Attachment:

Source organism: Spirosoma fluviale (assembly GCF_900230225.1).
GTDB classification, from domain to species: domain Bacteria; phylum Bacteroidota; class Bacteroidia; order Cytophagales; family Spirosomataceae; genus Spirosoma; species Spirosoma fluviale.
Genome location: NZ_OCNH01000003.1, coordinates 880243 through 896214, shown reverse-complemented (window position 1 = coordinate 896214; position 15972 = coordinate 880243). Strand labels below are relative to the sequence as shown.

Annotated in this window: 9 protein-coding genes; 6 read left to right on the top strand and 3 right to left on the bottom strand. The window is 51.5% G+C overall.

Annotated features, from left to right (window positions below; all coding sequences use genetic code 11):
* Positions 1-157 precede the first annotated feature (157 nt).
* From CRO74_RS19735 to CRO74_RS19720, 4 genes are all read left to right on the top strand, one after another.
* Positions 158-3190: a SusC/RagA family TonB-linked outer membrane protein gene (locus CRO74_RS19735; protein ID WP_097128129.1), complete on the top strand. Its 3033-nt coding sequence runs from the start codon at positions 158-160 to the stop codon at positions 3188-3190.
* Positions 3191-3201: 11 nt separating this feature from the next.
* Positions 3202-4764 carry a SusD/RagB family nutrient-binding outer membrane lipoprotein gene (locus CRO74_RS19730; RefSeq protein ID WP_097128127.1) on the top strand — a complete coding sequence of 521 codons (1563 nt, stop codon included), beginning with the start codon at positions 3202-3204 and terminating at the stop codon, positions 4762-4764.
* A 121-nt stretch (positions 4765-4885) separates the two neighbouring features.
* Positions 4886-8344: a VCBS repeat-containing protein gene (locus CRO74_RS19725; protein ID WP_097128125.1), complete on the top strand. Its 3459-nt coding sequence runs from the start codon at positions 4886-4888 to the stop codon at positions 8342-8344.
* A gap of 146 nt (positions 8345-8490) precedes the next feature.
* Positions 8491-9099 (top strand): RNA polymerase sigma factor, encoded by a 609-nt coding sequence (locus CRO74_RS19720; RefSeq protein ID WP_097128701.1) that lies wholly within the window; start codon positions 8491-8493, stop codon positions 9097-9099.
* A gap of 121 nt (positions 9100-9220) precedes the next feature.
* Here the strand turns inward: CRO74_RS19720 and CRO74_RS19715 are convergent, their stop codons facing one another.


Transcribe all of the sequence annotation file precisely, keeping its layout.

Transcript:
Source organism: Spirosoma fluviale (assembly GCF_900230225.1).
GTDB classification, from domain to species: domain Bacteria; phylum Bacteroidota; class Bacteroidia; order Cytophagales; family Spirosomataceae; genus Spirosoma; species Spirosoma fluviale.
Genome location: NZ_OCNH01000003.1, coordinates 880243 through 896214, shown reverse-complemented (window position 1 = coordinate 896214; position 15972 = coordinate 880243). Strand labels below are relative to the sequence as shown.

Annotated in this window: 9 protein-coding genes; 6 read left to right on the top strand and 3 right to left on the bottom strand. The window is 51.5% G+C overall.

Annotated features, from left to right (window positions below; all coding sequences use genetic code 11):
* Positions 1-157 precede the first annotated feature (157 nt).
* From CRO74_RS19735 to CRO74_RS19720, 4 genes are all read left to right on the top strand, one after another.
* Positions 158-3190: a SusC/RagA family TonB-linked outer membrane protein gene (locus CRO74_RS19735; protein ID WP_097128129.1), complete on the top strand. Its 3033-nt coding sequence runs from the start codon at positions 158-160 to the stop codon at positions 3188-3190.
* Positions 3191-3201: 11 nt separating this feature from the next.
* Positions 3202-4764 carry a SusD/RagB family nutrient-binding outer membrane lipoprotein gene (locus CRO74_RS19730; RefSeq protein ID WP_097128127.1) on the top strand — a complete coding sequence of 521 codons (1563 nt, stop codon included), beginning with the start codon at positions 3202-3204 and terminating at the stop codon, positions 4762-4764.
* A 121-nt stretch (positions 4765-4885) separates the two neighbouring features.
* Positions 4886-8344: a VCBS repeat-containing protein gene (locus CRO74_RS19725; protein ID WP_097128125.1), complete on the top strand. Its 3459-nt coding sequence runs from the start codon at positions 4886-4888 to the stop codon at positions 8342-8344.
* A gap of 146 nt (positions 8345-8490) precedes the next feature.
* Positions 8491-9099 (top strand): RNA polymerase sigma factor, encoded by a 609-nt coding sequence (locus CRO74_RS19720; RefSeq protein ID WP_097128701.1) that lies wholly within the window; start codon positions 8491-8493, stop codon positions 9097-9099.
* A gap of 121 nt (positions 9100-9220) precedes the next feature.
* Here the strand turns inward: CRO74_RS19720 and CRO74_RS19715 are convergent, their stop codons facing one another.